A clip of his inappropriate laughter-filled monologue at a comedy club makes its way to Gotham city's version of Johnny Carson (the movie is set in about 1981), where he's lampooned mercilessly by the host (Robert De Niro) and his audience. This adds more layers of angst to his psyche and makes him angrier than he is already, especially since he was (earlier in the film) brought onstage from the show's studio audience in a scene that defies the suspension of disbelief for anyone who's ever watched such TV shows.

Oh, yeah. He also gets accosted on a subway by some trendy young Wall Street types and once again (nearly) gets the bejeebers kicked out of him – except that this time he has the hand gun and uses it to great effect, setting off a media and police sensation as the Subway Killer becomes the story of the day.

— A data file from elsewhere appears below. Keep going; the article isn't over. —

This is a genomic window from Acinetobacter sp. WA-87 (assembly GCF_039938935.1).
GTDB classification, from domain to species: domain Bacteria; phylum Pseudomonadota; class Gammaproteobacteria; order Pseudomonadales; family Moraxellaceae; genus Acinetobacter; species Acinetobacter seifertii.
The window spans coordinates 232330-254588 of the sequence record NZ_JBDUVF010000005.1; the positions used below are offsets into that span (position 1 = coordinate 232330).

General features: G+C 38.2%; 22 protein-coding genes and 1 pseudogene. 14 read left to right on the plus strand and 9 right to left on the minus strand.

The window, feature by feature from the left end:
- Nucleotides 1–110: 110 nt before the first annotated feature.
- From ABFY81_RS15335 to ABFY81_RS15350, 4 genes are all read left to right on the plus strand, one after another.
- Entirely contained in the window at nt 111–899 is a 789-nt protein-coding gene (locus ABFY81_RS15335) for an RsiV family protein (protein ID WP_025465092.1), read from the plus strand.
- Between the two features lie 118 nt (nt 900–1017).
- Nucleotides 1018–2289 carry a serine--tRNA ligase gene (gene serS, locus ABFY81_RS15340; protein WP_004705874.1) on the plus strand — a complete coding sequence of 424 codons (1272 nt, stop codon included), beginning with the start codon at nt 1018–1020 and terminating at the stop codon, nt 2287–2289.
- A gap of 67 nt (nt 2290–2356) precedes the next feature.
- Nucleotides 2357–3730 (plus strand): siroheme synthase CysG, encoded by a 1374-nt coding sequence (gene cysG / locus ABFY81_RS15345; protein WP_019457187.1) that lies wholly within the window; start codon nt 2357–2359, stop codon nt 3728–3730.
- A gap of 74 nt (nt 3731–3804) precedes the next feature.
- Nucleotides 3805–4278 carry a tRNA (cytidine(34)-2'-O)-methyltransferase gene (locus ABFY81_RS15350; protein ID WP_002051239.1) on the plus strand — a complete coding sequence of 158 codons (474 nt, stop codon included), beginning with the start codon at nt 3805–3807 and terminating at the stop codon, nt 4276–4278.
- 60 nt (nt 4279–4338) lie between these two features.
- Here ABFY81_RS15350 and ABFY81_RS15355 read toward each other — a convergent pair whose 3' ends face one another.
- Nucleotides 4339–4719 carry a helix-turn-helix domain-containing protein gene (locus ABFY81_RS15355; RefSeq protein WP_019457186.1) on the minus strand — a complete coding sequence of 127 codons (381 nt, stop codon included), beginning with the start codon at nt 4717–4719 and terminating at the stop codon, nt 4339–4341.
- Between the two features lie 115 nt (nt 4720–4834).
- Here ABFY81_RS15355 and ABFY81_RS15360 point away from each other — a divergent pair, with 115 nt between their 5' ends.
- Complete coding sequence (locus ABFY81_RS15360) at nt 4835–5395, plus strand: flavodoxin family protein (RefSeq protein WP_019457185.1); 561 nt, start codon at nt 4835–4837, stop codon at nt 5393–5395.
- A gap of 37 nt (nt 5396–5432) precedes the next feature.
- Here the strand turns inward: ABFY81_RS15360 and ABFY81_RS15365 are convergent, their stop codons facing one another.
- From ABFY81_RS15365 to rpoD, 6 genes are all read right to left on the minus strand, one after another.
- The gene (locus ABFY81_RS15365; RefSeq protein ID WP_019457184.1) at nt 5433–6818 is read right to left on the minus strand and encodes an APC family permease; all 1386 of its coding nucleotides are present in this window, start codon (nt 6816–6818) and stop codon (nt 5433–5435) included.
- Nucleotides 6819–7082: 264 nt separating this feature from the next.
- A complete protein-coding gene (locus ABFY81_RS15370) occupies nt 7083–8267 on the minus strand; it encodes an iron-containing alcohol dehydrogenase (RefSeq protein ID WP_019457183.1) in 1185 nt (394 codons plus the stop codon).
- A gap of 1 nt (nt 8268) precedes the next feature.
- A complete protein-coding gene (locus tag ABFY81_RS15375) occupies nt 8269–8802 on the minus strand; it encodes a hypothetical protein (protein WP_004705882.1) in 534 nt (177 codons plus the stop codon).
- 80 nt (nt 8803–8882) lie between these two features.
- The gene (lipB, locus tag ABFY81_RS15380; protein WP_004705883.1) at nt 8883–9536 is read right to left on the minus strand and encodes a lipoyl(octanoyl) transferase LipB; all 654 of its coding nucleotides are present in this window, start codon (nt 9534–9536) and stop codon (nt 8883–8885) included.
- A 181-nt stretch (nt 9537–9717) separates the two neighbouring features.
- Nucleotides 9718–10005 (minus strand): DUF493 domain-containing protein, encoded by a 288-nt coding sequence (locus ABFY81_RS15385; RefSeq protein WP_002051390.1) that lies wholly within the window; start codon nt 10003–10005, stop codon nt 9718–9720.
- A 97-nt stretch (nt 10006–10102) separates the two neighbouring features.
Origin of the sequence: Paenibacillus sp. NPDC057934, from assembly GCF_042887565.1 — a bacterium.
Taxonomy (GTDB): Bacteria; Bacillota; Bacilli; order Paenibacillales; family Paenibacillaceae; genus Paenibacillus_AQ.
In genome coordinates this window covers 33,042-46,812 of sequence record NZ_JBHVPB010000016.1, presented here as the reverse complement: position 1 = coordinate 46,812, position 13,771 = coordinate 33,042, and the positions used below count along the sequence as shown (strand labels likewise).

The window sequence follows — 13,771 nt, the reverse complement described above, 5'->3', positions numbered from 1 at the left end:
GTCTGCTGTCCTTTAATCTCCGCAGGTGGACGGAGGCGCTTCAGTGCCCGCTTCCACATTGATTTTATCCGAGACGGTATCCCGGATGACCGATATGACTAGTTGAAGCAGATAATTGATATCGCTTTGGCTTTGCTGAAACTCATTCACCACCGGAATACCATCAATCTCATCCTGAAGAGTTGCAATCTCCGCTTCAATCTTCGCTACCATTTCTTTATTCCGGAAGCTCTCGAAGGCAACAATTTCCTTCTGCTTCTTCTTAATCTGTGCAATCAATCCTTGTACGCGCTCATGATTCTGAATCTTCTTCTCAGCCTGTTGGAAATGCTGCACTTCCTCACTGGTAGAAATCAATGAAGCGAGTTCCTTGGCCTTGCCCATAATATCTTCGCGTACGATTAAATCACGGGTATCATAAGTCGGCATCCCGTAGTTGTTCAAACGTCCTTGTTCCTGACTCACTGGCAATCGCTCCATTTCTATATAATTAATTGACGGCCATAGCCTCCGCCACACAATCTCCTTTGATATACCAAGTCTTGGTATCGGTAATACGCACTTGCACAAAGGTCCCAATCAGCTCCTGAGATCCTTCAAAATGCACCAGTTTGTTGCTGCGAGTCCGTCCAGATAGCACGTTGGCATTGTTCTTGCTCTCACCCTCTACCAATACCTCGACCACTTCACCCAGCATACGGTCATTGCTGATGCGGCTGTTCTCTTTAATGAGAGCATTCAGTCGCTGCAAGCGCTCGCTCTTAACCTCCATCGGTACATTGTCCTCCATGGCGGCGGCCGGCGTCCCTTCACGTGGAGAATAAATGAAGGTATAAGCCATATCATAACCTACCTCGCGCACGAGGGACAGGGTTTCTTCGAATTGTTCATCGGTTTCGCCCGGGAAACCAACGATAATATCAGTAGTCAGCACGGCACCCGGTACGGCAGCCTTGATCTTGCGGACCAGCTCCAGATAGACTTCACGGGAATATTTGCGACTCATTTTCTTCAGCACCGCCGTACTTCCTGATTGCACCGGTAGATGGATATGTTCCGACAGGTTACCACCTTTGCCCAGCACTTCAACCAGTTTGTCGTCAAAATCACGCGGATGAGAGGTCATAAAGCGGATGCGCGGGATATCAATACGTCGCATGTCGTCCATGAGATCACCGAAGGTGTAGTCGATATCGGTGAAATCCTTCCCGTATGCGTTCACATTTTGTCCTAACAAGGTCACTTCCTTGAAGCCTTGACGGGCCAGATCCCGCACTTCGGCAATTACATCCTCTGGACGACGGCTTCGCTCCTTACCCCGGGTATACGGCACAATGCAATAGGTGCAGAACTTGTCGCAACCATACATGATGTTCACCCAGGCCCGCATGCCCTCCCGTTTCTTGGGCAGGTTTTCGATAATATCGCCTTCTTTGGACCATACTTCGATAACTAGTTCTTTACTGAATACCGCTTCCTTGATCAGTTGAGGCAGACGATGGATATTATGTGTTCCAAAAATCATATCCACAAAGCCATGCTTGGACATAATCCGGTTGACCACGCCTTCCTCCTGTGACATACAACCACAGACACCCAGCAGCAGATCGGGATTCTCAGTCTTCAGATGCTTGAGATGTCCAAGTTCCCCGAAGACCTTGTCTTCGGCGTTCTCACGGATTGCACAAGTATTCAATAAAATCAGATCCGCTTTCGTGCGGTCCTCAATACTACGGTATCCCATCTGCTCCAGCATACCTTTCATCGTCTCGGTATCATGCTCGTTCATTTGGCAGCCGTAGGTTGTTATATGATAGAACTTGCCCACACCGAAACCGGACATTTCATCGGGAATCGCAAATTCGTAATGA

Arthur does manage to make a friend, a girlfriend, even: his neighbour Sophie (Zazie Beetz), a single mother. Does she make it to the end of the film, once he's started his spree of brutal killings? You'll have to watch the movie to find out.

It's a depressing and heartless movie, and a left-wing wet dream in which "power to the people" is the basic overarching theme. What a surprise, coming from today's Hollowood!

On the upside, SPOILER ALERT, people who'd like to see Robert De Niro get a comeuppance may be pleased, though his character doesn't really deserve that particular comeuppance.